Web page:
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No OSHA exemption for employees using drugs, alcohol

Based on a letter posted on the website of the Occupational Safety and Health Administration in March, if an employee is injured at work while under the influence of alcohol, a Tennessee employer still must record the incident. OSHA allows an exemption for injuries that are self-inflicted, the result of self-medication or a result of grooming.

In the scenario described, an employee was injured on the job and then given a drug and alcohol test. According to the test, the employee was under the influence of alcohol, and the employer asked whether this counted as self-medicating. OSHA said that it did not because drinking alcohol is a symptom and not a treatment.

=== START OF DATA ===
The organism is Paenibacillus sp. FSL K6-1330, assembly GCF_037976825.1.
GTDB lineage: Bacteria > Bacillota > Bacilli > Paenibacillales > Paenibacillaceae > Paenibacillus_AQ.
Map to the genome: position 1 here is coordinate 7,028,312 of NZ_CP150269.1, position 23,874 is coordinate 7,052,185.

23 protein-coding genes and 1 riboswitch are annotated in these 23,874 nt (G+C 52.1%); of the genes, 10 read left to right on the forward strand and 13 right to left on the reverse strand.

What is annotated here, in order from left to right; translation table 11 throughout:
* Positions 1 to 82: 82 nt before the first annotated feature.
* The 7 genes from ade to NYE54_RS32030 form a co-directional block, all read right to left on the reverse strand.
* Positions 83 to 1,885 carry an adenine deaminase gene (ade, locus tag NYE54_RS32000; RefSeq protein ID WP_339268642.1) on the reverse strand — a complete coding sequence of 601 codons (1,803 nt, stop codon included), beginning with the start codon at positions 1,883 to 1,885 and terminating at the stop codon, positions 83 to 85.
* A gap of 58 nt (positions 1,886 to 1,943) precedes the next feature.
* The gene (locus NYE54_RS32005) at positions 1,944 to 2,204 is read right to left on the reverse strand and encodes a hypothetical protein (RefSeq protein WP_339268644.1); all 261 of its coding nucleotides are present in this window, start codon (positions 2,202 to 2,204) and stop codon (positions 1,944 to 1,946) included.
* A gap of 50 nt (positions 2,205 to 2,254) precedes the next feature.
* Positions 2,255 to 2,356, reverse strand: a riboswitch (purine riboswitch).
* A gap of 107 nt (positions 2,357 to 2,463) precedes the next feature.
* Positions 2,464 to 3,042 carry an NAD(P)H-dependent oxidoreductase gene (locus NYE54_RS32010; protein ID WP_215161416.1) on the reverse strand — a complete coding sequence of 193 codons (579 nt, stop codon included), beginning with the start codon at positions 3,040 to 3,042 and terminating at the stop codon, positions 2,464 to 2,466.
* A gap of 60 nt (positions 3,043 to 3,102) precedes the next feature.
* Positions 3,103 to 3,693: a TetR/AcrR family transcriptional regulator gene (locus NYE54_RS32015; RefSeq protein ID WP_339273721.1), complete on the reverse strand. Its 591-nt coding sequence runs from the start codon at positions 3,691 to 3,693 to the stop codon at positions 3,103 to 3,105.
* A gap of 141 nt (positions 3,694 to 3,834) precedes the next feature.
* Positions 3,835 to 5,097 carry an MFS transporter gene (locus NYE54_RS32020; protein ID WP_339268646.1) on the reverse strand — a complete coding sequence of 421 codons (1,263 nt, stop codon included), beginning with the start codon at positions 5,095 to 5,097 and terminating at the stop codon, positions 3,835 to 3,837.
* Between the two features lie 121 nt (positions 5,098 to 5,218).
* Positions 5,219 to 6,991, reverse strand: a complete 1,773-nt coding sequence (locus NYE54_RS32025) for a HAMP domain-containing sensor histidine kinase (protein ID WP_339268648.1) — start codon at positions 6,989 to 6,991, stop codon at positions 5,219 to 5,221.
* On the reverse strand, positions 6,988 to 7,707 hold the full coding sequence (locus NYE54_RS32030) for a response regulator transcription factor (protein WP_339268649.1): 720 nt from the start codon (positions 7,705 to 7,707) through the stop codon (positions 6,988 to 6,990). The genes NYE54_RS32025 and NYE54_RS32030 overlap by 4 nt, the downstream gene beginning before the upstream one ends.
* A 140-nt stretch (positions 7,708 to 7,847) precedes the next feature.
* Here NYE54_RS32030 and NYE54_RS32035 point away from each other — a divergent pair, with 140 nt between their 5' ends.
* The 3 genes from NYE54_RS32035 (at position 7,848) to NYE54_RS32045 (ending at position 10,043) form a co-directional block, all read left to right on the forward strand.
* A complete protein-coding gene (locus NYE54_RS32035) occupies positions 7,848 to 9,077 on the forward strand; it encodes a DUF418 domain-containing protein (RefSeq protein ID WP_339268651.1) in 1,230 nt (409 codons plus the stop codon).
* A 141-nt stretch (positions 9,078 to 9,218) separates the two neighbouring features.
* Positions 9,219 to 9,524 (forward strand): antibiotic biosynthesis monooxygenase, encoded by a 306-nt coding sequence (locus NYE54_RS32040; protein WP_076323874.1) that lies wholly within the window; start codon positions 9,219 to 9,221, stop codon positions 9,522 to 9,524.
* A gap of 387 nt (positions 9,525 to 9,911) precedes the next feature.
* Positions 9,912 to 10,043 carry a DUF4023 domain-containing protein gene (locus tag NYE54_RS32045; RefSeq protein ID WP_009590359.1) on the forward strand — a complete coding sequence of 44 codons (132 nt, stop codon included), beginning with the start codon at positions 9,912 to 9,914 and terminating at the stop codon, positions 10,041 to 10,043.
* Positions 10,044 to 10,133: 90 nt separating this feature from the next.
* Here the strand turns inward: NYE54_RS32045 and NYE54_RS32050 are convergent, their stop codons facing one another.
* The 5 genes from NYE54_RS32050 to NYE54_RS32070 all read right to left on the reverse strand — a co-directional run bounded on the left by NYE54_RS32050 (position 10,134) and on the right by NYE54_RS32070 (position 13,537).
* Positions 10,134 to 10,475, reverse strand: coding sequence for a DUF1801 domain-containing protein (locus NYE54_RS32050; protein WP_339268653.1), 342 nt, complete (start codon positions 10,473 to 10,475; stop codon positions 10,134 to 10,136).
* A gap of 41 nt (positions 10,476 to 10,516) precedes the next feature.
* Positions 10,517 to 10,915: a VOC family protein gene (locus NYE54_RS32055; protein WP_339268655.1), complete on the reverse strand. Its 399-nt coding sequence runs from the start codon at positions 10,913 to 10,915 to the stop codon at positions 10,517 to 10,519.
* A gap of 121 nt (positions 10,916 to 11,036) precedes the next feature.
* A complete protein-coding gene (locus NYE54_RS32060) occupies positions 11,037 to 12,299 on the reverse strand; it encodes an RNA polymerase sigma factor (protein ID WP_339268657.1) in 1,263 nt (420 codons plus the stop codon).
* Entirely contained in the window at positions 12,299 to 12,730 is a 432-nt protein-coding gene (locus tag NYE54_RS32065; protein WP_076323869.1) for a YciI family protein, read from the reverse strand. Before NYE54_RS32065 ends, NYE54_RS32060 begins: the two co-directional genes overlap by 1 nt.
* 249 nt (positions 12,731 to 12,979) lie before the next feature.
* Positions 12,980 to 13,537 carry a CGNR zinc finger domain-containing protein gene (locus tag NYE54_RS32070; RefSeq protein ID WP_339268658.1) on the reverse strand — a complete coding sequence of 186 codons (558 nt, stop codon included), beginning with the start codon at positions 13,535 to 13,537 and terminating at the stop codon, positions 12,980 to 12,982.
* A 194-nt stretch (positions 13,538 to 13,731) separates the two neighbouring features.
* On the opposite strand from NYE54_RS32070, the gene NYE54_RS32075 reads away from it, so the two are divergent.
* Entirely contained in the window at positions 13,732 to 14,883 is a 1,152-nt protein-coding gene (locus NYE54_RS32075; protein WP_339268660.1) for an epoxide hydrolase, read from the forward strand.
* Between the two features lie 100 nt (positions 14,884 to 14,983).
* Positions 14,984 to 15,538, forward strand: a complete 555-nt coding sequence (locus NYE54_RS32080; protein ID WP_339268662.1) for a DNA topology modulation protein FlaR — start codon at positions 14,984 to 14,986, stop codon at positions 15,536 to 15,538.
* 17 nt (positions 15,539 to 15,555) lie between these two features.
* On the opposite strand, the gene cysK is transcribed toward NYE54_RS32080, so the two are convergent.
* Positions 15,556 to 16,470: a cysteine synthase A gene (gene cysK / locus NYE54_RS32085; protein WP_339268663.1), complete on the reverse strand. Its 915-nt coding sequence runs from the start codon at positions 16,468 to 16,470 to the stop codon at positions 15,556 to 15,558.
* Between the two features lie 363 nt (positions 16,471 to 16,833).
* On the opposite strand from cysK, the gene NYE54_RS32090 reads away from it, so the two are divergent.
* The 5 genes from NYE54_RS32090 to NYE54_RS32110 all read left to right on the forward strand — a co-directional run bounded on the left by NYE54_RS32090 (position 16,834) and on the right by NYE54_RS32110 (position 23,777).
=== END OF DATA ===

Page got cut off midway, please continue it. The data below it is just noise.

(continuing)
OSHA added that a workplace accident that results from activities such as horseplay, illegal activities or not following established procedure is also not exempt from reporting. The reason is that such an incident may still highlight workplace health and safety issues.

People who are injured on the job may find themselves in a difficult position. In most cases, they will be eligible for workers' compensation benefits. This is true even if the accident is due to the worker's negligence. However, an employer may try to intimidate an employee into not filing a claim. In other cases, the employer or its insurance company will contest the claim or deny it entirely. This can leave an injured worker facing high medical expenses and losing wages as a result of an inability to work, and these are the types of benefits that workers' compensation can provide. Those who find themselves in this position may want to have legal assistance when appealing the decision.

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